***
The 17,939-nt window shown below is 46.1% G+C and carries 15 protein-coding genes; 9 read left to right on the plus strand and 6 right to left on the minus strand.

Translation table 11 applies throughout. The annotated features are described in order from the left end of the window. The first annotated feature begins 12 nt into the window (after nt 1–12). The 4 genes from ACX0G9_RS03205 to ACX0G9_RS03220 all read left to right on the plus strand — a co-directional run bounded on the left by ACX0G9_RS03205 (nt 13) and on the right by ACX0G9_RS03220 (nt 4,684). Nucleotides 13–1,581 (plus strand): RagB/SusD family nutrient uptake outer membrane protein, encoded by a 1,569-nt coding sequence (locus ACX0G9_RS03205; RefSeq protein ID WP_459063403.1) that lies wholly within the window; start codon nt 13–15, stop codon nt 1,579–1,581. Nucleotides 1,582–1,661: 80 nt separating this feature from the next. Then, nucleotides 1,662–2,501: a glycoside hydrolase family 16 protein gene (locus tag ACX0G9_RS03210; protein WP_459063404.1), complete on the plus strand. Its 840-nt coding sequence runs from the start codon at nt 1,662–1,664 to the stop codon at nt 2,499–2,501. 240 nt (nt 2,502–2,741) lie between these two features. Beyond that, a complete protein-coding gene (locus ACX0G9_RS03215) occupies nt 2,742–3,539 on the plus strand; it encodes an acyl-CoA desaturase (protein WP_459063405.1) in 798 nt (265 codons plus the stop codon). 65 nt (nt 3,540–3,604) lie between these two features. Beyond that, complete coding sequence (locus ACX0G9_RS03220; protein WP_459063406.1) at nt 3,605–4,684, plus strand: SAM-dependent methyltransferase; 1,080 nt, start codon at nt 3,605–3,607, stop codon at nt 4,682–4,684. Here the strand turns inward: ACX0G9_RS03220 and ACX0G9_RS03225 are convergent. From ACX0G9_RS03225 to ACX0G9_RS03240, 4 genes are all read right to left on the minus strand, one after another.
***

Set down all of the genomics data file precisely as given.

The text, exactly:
The 17,939-nt window shown below is 46.1% G+C and carries 15 protein-coding genes; 9 read left to right on the plus strand and 6 right to left on the minus strand.

Translation table 11 applies throughout. The annotated features are described in order from the left end of the window. The first annotated feature begins 12 nt into the window (after nt 1–12). The 4 genes from ACX0G9_RS03205 to ACX0G9_RS03220 all read left to right on the plus strand — a co-directional run bounded on the left by ACX0G9_RS03205 (nt 13) and on the right by ACX0G9_RS03220 (nt 4,684). Nucleotides 13–1,581 (plus strand): RagB/SusD family nutrient uptake outer membrane protein, encoded by a 1,569-nt coding sequence (locus ACX0G9_RS03205; RefSeq protein ID WP_459063403.1) that lies wholly within the window; start codon nt 13–15, stop codon nt 1,579–1,581. Nucleotides 1,582–1,661: 80 nt separating this feature from the next. Then, nucleotides 1,662–2,501: a glycoside hydrolase family 16 protein gene (locus tag ACX0G9_RS03210; protein WP_459063404.1), complete on the plus strand. Its 840-nt coding sequence runs from the start codon at nt 1,662–1,664 to the stop codon at nt 2,499–2,501. 240 nt (nt 2,502–2,741) lie between these two features. Beyond that, a complete protein-coding gene (locus ACX0G9_RS03215) occupies nt 2,742–3,539 on the plus strand; it encodes an acyl-CoA desaturase (protein WP_459063405.1) in 798 nt (265 codons plus the stop codon). 65 nt (nt 3,540–3,604) lie between these two features. Beyond that, complete coding sequence (locus ACX0G9_RS03220; protein WP_459063406.1) at nt 3,605–4,684, plus strand: SAM-dependent methyltransferase; 1,080 nt, start codon at nt 3,605–3,607, stop codon at nt 4,682–4,684. Here the strand turns inward: ACX0G9_RS03220 and ACX0G9_RS03225 are convergent. From ACX0G9_RS03225 to ACX0G9_RS03240, 4 genes are all read right to left on the minus strand, one after another.